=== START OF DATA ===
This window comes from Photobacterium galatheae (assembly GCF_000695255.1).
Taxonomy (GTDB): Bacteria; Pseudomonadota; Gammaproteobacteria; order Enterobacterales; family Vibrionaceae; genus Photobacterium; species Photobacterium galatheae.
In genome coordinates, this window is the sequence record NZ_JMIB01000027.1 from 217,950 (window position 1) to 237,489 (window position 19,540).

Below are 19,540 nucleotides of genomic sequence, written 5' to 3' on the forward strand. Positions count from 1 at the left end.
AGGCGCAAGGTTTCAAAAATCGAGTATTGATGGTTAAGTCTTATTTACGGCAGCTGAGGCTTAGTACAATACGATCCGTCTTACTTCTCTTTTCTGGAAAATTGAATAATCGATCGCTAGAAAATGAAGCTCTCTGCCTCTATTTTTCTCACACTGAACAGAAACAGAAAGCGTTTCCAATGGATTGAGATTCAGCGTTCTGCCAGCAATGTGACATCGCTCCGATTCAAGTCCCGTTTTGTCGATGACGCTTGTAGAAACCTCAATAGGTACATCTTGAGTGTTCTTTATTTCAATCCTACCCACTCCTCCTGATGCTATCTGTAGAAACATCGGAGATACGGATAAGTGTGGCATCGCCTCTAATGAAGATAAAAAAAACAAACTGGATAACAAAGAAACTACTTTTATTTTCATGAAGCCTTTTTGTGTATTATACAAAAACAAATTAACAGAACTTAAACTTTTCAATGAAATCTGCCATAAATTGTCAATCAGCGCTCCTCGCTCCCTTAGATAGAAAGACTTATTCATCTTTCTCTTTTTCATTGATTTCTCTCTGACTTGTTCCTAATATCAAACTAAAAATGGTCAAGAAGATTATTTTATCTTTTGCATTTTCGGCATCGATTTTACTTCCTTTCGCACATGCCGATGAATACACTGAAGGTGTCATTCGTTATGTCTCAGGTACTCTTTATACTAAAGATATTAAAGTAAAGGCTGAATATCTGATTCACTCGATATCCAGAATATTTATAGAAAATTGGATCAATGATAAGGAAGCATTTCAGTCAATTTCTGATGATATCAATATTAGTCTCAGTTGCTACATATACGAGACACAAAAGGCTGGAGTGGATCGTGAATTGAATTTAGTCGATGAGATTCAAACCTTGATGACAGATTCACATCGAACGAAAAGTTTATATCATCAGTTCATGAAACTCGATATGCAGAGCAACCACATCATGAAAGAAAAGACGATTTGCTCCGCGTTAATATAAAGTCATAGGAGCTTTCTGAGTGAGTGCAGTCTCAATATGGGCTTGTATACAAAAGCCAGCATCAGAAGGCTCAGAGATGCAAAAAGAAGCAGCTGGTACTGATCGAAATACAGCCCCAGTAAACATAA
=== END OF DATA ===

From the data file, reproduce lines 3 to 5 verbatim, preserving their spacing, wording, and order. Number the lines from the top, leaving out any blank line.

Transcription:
In genome coordinates, this window is the sequence record NZ_JMIB01000027.1 from 217,950 (window position 1) to 237,489 (window position 19,540).

Below are 19,540 nucleotides of genomic sequence, written 5' to 3' on the forward strand. Positions count from 1 at the left end.
AGGCGCAAGGTTTCAAAAATCGAGTATTGATGGTTAAGTCTTATTTACGGCAGCTGAGGCTTAGTACAATACGATCCGTCTTACTTCTCTTTTCTGGAAAATTGAATAATCGATCGCTAGAAAATGAAGCTCTCTGCCTCTATTTTTCTCACACTGAACAGAAACAGAAAGCGTTTCCAATGGATTGAGATTCAGCGTTCTGCCAGCAATGTGACATCGCTCCGATTCAAGTCCCGTTTTGTCGATGACGCTTGTAGAAACCTCAATAGGTACATCTTGAGTGTTCTTTATTTCAATCCTACCCACTCCTCCTGATGCTATCTGTAGAAACATCGGAGATACGGATAAGTGTGGCATCGCCTCTAATGAAGATAAAAAAAACAAACTGGATAACAAAGAAACTACTTTTATTTTCATGAAGCCTTTTTGTGTATTATACAAAAACAAATTAACAGAACTTAAACTTTTCAATGAAATCTGCCATAAATTGTCAATCAGCGCTCCTCGCTCCCTTAGATAGAAAGACTTATTCATCTTTCTCTTTTTCATTGATTTCTCTCTGACTTGTTCCTAATATCAAACTAAAAATGGTCAAGAAGATTATTTTATCTTTTGCATTTTCGGCATCGATTTTACTTCCTTTCGCACATGCCGATGAATACACTGAAGGTGTCATTCGTTATGTCTCAGGTACTCTTTATACTAAAGATATTAAAGTAAAGGCTGAATATCTGATTCACTCGATATCCAGAATATTTATAGAAAATTGGATCAATGATAAGGAAGCATTTCAGTCAATTTCTGATGATATCAATATTAGTCTCAGTTGCTACATATACGAGACACAAAAGGCTGGAGTGGATCGTGAATTGAATTTAGTCGATGAGATTCAAACCTTGATGACAGATTCACATCGAACGAAAAGTTTATATCATCAGTTCATGAAACTCGATATGCAGAGCAACCACATCATGAAAGAAAAGACGATTTGCTCCGCGTTAATATAAAGTCATAGGAGCTTTCTGAGTGAGTGCAGTCTCAATATGGGCTTGTATACAAAAGCCAGCATCAGAAGGCTCAGAGATGCAAAAAGAAGCAGCTGGTACTGATCGAAATACAGCCCCAGTAAACATAA